Cake metaphors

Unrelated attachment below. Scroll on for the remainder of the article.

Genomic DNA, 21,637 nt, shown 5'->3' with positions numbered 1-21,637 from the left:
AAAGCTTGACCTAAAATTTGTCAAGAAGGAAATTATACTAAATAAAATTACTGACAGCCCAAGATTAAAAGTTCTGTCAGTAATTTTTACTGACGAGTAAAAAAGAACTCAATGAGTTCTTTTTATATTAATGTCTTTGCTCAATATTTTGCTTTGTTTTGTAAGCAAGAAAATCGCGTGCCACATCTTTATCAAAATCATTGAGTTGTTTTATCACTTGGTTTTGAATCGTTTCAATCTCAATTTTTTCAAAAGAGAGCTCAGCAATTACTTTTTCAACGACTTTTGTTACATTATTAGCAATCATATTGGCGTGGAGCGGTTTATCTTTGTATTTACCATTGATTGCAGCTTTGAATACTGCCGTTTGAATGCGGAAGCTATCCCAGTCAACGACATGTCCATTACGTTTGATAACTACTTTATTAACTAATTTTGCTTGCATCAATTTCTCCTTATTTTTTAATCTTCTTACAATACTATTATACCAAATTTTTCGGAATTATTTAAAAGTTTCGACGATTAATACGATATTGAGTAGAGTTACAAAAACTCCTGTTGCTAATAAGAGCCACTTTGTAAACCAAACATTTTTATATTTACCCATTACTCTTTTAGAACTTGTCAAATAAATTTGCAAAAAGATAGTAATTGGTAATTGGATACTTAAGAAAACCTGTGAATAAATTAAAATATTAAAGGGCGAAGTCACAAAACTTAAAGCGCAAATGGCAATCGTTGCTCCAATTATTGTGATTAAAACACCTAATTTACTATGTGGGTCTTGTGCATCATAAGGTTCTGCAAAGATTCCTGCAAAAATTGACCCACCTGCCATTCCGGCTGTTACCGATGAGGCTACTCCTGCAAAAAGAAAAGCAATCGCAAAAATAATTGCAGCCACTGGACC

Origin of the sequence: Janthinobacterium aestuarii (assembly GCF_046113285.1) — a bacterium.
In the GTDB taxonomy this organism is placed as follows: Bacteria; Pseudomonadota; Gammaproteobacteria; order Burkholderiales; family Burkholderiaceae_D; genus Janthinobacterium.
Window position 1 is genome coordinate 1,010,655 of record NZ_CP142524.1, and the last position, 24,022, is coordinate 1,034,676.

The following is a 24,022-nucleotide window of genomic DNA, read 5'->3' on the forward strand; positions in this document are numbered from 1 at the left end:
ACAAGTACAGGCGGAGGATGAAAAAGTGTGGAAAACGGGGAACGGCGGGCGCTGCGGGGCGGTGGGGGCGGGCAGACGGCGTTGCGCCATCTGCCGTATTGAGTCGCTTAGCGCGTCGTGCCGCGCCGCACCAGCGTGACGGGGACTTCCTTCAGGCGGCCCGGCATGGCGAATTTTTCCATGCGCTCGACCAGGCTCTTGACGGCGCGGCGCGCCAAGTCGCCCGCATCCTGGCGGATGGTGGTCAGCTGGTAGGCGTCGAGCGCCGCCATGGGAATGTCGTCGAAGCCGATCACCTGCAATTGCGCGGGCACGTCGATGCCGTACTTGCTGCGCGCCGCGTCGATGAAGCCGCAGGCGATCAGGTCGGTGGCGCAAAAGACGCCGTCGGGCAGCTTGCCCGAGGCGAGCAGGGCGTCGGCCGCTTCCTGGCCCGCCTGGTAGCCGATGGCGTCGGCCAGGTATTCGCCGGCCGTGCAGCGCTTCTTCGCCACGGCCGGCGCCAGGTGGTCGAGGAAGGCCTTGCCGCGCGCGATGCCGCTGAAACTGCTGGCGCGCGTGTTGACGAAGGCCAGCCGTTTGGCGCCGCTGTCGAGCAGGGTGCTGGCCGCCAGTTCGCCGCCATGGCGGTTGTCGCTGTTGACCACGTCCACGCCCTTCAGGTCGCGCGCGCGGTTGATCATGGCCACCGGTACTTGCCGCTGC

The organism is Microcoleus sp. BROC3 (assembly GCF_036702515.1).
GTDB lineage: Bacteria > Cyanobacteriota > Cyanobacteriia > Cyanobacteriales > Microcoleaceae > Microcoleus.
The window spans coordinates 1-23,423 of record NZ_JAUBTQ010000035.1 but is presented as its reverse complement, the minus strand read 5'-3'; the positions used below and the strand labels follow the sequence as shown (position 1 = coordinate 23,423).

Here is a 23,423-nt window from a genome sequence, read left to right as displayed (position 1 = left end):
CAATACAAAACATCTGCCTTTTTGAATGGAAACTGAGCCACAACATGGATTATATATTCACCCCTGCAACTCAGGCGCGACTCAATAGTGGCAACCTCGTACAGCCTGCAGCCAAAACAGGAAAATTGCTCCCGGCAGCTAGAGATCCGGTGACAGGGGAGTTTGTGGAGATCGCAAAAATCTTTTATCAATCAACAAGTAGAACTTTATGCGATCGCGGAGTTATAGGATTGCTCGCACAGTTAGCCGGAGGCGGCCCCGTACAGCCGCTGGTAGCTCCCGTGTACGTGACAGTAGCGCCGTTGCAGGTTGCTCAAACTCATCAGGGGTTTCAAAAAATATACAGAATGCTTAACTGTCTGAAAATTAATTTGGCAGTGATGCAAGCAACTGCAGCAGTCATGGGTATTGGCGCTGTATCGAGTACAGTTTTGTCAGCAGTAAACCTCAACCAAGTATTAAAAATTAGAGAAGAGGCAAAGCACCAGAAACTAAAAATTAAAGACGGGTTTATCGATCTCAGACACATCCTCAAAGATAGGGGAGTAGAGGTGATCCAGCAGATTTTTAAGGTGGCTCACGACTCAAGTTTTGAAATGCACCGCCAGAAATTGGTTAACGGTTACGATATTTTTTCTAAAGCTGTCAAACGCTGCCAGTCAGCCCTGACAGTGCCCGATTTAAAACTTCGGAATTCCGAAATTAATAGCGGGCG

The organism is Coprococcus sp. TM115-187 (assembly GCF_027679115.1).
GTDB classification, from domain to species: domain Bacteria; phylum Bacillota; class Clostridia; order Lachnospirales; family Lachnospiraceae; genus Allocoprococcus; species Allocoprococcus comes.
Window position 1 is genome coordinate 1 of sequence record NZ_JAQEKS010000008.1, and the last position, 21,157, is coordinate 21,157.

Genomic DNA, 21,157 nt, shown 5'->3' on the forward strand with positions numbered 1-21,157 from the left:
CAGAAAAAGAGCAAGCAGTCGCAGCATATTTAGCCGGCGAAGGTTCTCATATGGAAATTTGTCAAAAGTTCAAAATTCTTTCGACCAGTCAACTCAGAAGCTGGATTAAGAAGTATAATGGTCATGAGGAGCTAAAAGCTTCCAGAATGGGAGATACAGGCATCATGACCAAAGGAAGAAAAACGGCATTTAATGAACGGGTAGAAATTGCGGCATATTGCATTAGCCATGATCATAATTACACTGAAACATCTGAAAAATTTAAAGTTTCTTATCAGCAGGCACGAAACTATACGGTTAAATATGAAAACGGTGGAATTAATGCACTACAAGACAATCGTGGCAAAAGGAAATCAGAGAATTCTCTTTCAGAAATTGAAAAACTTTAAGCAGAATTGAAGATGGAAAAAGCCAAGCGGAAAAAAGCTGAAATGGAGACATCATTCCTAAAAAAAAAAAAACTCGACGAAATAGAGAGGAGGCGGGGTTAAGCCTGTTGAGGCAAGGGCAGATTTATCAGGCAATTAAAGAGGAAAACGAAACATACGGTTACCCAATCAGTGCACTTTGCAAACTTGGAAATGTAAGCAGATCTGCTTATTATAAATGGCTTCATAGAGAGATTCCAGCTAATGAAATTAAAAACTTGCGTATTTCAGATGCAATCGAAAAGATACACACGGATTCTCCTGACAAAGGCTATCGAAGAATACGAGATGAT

What does it mean, “you can’t have your cake and eat it too?” The saying alludes to not being able to do two things at once, or to be able to both consume something and to hold onto it, conserve it, at the same time. Consumption is a matter of destruction, at odds with conservation. This perhaps medieval phrase then goes to the heart of a very contemporary problem – consuming versus conserving and all the things that go with them. You can’t conserve (the planet) while at the same time consuming it. This goes for food as much as for everything else. “You can’t have the best of both worlds” is another way of saying it. This term probably needs an update – “You might not even be able to have a world if you keep on thinking you can have the best of both”. It’s sage advice, but it’s not a piece of cake to do. Nowadays, it takes the cake to think that anyone could both have their cake and eat it too. But to try to go against the trend of consuming, globally, well, it’s no cakewalk. As I write this, I realise that I don’t know what a cakewalk is, so I look it up. It is, according to the world-wide source of knowledge and trivia, a jazz-based dance that became fashionable around the turn of the twentieth century. They stopped dancing the cakewalk when life suddenly stopped being a cakewalk, in the first half of the twentieth century. Which brings me to how I started thinking about this in the first place – a menu in a restaurant in Bologna that has in prime place on its dessert menu ‘A cabaret of pastries’. I didn’t try, can’t imagine. Or rather I can – lively vibrant puffs of delight, kicking up their legs in pleasure. Not serious in the ways that cake can be. Cabaret pastries might be a distraction from the cake paradox, of both eating your cake and having it to hold. I haven’t seen anyone with the courage to promote them outside of Bologna. A pity really, they would probably sell like hot cakes.

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